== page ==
AMER­I­CANS AWAIT MUELLER’S NEXT STEP

WHITE HOUSE BRACES FOR TRUMP CAM­PAIGN PROBE TO FIRE UP AGAIN

Hindustan Times (Ranchi) - - Front Page - As­so­ci­ated Press let­ters@hin­dus­tan­times.com ■

WASHINGTON: The White House is brac­ing for the probe of Don­ald Trump’s pres­i­den­tial cam­paign to fire up again.

Trump’s ad­vis­ers are pri­vately ex­press­ing wor­ries that spe­cial coun­sel Robert Mueller, who’s been out of the news for the past month, has been stealth­ily com­pil­ing in­for­ma­tion and could soon is­sue new in­dict­ments or a damn­ing fi­nal re­port.

Trump al­tered the chain of com­mand above Mueller on Wed­nes­day, putting his work un­der the su­per­vi­sion of a Repub­li­can loy­al­ist who has been scep­ti­cal of the spe­cial coun­sel’s au­thor­ity and has mused ways to cur­tail his power.

But Trump and his aides are con­cerned about Mueller’s next move with the work that is com­plete, ac­cord­ing to a White House of­fi­cial and a Repub­li­can with close ties to the ad­min­is­tra­tion.

They in­sisted on anonymity to com­ment on con­ver­sa­tions they were not au­tho­rised to de­scribe.

Mueller lay low for the past month as vot­ers were mulling their choices for this week’s elec­tions.

But a flurry of ac­tiv­ity dur­ing his quiet pe­riod, in­clud­ing weeks of grand jury tes­ti­mony about Trump con­fi­dant Roger Stone, hinted at pub­lic de­vel­op­ments ahead as in­ves­ti­ga­tors move closer to ad­dress­ing key ques­tions un­der­pin­ning the spe­cial coun­sel in­quiry: Did Trump il­le­gally ob­struct the in­ves­ti­ga­tion? And did his cam­paign have ad­vance knowl­edge of il­le­gally hacked Demo­cratic emails?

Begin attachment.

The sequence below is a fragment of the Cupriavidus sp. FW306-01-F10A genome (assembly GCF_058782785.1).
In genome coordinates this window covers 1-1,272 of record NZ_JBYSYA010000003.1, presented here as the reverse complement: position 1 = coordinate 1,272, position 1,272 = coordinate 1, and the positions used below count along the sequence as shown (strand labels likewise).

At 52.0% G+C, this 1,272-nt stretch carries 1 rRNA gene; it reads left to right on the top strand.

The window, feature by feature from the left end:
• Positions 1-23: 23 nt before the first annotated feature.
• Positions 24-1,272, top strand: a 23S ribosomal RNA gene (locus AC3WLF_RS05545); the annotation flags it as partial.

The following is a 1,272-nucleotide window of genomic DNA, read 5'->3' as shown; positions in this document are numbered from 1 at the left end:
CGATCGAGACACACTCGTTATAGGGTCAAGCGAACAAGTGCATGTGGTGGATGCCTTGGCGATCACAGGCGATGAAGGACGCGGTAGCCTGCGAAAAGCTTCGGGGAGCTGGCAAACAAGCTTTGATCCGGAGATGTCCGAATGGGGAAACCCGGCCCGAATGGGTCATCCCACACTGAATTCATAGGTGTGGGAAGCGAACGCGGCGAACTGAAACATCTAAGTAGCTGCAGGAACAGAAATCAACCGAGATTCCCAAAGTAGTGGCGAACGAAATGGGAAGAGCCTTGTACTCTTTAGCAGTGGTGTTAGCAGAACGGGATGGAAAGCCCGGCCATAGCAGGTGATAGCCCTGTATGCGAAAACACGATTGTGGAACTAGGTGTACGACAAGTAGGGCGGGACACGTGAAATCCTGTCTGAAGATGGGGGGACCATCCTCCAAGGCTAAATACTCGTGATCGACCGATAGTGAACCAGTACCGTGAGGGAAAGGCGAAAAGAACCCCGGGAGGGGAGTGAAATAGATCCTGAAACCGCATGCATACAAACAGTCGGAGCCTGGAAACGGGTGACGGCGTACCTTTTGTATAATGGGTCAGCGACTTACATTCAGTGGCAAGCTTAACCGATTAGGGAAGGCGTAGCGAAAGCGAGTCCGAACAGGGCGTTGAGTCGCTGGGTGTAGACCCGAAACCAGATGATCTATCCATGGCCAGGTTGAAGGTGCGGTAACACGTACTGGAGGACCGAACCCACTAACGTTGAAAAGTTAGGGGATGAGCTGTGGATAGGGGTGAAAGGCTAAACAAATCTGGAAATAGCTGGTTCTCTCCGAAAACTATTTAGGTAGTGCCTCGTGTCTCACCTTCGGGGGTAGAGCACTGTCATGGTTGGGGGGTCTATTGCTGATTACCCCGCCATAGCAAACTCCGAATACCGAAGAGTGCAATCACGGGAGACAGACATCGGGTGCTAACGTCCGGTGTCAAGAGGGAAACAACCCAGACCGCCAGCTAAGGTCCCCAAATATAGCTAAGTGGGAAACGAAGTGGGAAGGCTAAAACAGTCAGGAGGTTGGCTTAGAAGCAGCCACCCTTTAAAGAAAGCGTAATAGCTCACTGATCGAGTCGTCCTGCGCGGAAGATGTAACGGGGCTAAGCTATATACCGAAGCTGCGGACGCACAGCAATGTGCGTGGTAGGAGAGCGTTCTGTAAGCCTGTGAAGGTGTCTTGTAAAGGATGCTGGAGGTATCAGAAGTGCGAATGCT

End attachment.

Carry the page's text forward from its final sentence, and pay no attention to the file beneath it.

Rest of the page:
Trump has told con­fi­dants he re­mains deeply an­noyed by the 18-month-old Mueller probe, believ­ing it is not just a “witch hunt” but an ex­pen­sive and lengthy neg­a­tive dis­trac­tion. The lat­est in­di­ca­tion of the fury came Wed­nes­day when he forced out his at­tor­ney gen­eral, Jeff Ses­sions, whose re­cusal opened the door to Mueller’s ap­point­ment.

To this point, Trump has heeded ad­vice not to di­rectly in­ter­fere, though a new chapter in the re­la­tion­ship with the probe may have be­gun with the ap­point­ment of Matthew Whi­taker as new act­ing at­tor­ney gen­eral.

AFP

■ Peo­ple at­tend a protest the day af­ter US At­tor­ney Gen­eral Jeff Ses­sions re­signed in Times Square, New York.

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